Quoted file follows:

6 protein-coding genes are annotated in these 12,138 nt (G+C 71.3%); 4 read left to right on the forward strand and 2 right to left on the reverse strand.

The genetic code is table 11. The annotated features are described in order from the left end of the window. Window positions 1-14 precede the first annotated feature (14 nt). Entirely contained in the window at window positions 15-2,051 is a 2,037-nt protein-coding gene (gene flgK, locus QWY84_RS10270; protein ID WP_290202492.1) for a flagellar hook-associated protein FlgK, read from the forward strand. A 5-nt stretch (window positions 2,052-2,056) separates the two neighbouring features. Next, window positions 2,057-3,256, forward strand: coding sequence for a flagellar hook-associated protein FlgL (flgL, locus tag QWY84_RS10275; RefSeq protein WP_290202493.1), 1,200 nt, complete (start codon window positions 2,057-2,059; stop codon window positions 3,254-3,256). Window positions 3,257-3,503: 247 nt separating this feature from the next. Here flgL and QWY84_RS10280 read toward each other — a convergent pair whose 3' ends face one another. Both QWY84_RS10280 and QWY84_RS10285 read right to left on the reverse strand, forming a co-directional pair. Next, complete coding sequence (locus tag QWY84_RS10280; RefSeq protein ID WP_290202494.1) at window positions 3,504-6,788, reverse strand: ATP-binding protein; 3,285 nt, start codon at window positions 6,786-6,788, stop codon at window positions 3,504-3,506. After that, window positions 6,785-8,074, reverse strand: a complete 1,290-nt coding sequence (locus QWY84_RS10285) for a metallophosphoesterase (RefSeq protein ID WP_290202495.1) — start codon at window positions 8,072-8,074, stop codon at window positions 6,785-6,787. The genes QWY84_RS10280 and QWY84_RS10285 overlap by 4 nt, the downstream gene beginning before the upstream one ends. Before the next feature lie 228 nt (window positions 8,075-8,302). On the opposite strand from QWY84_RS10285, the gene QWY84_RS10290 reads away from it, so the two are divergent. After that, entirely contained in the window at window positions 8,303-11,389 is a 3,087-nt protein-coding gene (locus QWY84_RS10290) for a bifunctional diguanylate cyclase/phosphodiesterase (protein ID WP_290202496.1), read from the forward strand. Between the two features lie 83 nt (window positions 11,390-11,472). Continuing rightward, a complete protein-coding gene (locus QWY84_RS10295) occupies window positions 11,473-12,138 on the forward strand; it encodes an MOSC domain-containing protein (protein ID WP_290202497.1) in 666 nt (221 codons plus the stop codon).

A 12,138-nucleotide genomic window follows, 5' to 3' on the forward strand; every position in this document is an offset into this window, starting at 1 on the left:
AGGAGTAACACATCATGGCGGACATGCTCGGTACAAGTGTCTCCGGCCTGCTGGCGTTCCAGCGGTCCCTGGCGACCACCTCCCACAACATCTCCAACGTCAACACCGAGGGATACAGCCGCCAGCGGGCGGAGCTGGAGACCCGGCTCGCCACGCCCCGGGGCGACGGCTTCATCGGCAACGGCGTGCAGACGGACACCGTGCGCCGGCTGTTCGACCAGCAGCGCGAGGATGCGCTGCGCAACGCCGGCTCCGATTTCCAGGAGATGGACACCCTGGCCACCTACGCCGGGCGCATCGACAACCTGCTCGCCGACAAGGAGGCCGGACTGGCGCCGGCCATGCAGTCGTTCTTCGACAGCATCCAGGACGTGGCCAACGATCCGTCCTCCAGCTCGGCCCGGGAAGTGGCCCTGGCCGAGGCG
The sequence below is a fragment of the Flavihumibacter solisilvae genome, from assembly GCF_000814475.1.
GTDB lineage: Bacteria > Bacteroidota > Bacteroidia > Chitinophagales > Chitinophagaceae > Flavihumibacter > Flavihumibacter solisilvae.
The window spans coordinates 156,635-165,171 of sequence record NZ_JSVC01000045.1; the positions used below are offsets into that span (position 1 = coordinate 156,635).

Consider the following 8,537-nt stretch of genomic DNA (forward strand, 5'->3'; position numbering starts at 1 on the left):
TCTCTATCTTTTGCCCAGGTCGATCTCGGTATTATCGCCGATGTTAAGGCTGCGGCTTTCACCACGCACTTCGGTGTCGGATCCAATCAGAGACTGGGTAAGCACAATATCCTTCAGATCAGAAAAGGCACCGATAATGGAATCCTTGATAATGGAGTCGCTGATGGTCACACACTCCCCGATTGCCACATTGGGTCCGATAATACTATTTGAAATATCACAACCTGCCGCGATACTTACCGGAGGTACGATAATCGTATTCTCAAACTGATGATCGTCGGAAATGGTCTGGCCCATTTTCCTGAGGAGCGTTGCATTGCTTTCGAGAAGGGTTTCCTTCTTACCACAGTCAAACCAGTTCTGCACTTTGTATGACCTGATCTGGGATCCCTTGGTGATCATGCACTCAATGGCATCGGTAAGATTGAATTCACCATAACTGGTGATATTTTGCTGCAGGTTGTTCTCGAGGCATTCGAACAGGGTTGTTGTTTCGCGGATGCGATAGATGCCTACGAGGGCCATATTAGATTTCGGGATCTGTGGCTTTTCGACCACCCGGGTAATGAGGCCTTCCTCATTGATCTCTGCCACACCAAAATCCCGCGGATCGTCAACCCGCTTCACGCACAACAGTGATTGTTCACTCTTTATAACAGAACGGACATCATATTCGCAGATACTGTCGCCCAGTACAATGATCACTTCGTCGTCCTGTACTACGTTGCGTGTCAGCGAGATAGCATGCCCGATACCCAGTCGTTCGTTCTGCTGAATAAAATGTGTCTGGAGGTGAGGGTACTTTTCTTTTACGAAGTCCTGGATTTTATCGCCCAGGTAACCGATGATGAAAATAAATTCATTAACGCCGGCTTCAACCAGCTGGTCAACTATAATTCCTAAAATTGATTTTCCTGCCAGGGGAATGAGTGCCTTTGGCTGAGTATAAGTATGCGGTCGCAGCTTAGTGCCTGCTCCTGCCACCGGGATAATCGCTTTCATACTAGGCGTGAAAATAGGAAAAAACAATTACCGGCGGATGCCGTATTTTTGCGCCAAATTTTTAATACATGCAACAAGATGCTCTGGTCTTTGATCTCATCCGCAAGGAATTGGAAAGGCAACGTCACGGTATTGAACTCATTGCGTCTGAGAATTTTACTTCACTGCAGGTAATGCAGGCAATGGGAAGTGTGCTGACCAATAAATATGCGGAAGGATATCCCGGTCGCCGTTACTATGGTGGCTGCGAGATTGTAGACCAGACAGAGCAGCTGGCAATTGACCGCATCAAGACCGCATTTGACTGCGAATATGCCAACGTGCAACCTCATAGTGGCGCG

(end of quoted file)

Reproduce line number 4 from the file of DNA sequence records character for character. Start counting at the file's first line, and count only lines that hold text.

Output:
AGGAGTAACACATCATGGCGGACATGCTCGGTACAAGTGTCTCCGGCCTGCTGGCGTTCCAGCGGTCCCTGGCGACCACCTCCCACAACATCTCCAACGTCAACACCGAGGGATACAGCCGCCAGCGGGCGGAGCTGGAGACCCGGCTCGCCACGCCCCGGGGCGACGGCTTCATCGGCAACGGCGTGCAGACGGACACCGTGCGCCGGCTGTTCGACCAGCAGCGCGAGGATGCGCTGCGCAACGCCGGCTCCGATTTCCAGGAGATGGACACCCTGGCCACCTACGCCGGGCGCATCGACAACCTGCTCGCCGACAAGGAGGCCGGACTGGCGCCGGCCATGCAGTCGTTCTTCGACAGCATCCAGGACGTGGCCAACGATCCGTCCTCCAGCTCGGCCCGGGAAGTGGCCCTGGCCGAGGCG